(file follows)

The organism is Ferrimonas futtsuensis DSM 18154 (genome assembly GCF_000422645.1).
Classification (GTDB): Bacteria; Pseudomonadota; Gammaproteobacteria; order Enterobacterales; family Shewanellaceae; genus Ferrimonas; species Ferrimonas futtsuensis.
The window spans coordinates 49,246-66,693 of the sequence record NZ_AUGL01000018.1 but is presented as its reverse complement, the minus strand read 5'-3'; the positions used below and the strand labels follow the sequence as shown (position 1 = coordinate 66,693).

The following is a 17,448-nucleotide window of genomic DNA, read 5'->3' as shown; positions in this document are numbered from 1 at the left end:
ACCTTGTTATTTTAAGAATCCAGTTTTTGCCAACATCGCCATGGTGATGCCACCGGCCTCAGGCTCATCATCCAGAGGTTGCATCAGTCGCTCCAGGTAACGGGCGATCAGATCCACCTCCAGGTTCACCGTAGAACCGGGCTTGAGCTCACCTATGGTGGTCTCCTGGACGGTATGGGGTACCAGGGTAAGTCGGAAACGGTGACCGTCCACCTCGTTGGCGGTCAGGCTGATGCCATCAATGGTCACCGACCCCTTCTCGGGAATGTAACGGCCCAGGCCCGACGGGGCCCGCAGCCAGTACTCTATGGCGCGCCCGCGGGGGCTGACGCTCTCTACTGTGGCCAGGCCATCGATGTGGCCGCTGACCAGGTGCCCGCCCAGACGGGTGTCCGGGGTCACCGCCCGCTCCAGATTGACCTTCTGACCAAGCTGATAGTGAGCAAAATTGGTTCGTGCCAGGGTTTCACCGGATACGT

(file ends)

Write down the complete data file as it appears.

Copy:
The organism is Ferrimonas futtsuensis DSM 18154 (genome assembly GCF_000422645.1).
Classification (GTDB): Bacteria; Pseudomonadota; Gammaproteobacteria; order Enterobacterales; family Shewanellaceae; genus Ferrimonas; species Ferrimonas futtsuensis.
The window spans coordinates 49,246-66,693 of the sequence record NZ_AUGL01000018.1 but is presented as its reverse complement, the minus strand read 5'-3'; the positions used below and the strand labels follow the sequence as shown (position 1 = coordinate 66,693).

The following is a 17,448-nucleotide window of genomic DNA, read 5'->3' as shown; positions in this document are numbered from 1 at the left end:
ACCTTGTTATTTTAAGAATCCAGTTTTTGCCAACATCGCCATGGTGATGCCACCGGCCTCAGGCTCATCATCCAGAGGTTGCATCAGTCGCTCCAGGTAACGGGCGATCAGATCCACCTCCAGGTTCACCGTAGAACCGGGCTTGAGCTCACCTATGGTGGTCTCCTGGACGGTATGGGGTACCAGGGTAAGTCGGAAACGGTGACCGTCCACCTCGTTGGCGGTCAGGCTGATGCCATCAATGGTCACCGACCCCTTCTCGGGAATGTAACGGCCCAGGCCCGACGGGGCCCGCAGCCAGTACTCTATGGCGCGCCCGCGGGGGCTGACGCTCTCTACTGTGGCCAGGCCATCGATGTGGCCGCTGACCAGGTGCCCGCCCAGACGGGTGTCCGGGGTCACCGCCCGCTCCAGATTGACCTTCTGACCAAGCTGATAGTGAGCAAAATTGGTTCGTGCCAGGGTTTCACCGGATACGT